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Surface Science: Where Does a Basketball Bounce Best?

A physics problem from Science Buddies
 

Observations and results
Did the basketball bounce much higher on the harder surface compared with the softer one?
 
One factor that can affect the basketball's collision with the ground is the type of surface the ball collides with. When a basketball bounces off of a surface, some of its energy is absorbed by that surface. Some surfaces absorb more energy than others do. (How much energy gets absorbed determines how much energy a player has to put back into the ball to keep it bouncing.) A hard surface, such as concrete, absorbs less energy compared with a soft surface, such as a carpeted floor. The more energy absorbed by the surface, the less that remains in the ball for it to bounce. This is why you should have seen that when you bounced the basketball on a relatively hard surface it bounced higher (it lost less energy) compared with when it was bounced on a softer surface (where it lost more energy). For example, depending on the type of basketball and surface, you may have seen the ball bounce about 15 inches high on carpet and about 25 inches high on concrete.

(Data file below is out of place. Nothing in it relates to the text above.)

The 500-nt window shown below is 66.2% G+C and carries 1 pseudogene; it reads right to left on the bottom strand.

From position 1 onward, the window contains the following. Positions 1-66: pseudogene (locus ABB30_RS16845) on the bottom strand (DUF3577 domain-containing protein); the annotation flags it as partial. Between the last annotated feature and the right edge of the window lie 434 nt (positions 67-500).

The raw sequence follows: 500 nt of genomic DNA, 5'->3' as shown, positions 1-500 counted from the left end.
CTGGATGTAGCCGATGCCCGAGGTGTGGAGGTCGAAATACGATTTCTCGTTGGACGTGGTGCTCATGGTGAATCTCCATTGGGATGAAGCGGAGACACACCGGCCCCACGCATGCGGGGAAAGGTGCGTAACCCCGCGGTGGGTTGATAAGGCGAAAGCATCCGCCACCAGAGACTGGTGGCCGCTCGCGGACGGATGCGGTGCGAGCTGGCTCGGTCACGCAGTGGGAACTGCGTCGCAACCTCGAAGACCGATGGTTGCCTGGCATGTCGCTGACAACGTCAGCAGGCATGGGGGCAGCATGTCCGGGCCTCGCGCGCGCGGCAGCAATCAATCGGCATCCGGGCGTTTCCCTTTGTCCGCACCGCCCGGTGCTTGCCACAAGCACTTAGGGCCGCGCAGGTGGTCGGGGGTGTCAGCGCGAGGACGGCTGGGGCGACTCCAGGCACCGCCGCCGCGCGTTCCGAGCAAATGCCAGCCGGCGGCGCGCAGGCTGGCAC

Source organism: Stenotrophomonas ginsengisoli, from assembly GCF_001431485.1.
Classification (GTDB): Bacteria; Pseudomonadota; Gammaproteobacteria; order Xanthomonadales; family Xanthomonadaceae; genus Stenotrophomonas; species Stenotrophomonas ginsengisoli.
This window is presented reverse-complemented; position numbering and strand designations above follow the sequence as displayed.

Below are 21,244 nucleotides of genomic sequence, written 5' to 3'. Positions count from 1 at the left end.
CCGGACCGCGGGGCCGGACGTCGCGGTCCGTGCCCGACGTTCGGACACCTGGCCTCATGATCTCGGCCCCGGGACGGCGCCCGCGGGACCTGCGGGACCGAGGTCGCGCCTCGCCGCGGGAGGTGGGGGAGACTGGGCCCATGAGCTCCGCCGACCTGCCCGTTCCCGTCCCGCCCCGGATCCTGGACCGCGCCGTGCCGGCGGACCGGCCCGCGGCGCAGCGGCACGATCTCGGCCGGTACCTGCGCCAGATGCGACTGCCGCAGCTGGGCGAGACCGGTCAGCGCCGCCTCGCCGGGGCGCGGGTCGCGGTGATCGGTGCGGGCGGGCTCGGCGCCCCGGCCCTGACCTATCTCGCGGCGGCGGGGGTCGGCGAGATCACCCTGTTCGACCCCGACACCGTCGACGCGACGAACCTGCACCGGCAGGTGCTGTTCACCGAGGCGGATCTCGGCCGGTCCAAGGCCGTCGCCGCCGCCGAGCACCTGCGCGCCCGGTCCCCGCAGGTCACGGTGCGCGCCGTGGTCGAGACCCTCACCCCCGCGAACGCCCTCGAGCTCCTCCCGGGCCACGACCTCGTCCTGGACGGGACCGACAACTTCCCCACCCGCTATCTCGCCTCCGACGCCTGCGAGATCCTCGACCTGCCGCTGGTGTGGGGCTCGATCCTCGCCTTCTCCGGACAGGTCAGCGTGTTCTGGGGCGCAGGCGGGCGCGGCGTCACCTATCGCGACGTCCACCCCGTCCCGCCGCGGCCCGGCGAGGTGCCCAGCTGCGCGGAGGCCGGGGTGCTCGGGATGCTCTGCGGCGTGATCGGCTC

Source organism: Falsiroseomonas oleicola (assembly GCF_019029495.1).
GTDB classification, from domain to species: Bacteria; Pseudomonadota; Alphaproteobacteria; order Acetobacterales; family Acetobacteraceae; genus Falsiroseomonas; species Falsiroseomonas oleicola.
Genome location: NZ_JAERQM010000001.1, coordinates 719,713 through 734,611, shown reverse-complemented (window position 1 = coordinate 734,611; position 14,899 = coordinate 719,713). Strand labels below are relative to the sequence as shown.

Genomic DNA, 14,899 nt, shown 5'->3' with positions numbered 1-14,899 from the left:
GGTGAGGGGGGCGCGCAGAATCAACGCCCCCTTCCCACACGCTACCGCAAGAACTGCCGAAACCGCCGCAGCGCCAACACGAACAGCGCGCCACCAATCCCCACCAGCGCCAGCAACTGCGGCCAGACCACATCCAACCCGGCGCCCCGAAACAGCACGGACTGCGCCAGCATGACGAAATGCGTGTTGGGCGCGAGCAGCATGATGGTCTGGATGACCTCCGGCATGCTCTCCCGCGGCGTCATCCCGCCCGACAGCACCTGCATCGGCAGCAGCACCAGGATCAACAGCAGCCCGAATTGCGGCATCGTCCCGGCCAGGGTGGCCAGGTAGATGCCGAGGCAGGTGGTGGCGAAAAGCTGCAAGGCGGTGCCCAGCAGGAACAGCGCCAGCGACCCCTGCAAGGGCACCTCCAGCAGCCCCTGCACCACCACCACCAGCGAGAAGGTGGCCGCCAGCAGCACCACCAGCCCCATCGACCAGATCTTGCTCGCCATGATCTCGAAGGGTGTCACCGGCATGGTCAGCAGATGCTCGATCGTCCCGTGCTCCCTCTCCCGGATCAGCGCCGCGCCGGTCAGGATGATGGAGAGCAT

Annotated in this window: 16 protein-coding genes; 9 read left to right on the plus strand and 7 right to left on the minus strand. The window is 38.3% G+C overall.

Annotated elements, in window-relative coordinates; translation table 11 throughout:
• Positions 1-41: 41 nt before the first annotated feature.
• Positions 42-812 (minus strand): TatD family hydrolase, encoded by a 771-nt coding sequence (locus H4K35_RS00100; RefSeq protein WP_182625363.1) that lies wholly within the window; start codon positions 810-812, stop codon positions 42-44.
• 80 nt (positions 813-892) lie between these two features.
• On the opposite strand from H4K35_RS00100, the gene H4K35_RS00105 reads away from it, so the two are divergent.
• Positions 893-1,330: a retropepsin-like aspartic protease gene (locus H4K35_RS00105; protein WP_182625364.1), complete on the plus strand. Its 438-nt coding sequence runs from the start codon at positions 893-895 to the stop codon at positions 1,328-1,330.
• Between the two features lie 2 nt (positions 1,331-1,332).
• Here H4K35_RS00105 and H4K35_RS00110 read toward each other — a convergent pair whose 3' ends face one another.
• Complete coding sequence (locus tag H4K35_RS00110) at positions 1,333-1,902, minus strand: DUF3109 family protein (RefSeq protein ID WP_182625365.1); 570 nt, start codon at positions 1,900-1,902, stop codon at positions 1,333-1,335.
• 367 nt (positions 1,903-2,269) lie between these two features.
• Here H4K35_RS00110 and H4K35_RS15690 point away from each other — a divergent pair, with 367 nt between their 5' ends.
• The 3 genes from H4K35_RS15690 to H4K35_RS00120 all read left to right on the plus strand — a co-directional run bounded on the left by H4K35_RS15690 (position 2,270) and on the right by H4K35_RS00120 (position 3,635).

More to explore
Physics of Dribbling a Basketball, from Physics
Elastic and Inelastic Collisions, from HyperPhysics, Georgia State University
Fun, Science Activities for You and Your Family, from Science Buddies
Bouncing Basketballs: How Much Energy Does Dribbling Take?, from Science Buddies

This activity brought to you in partnership with Science Buddies

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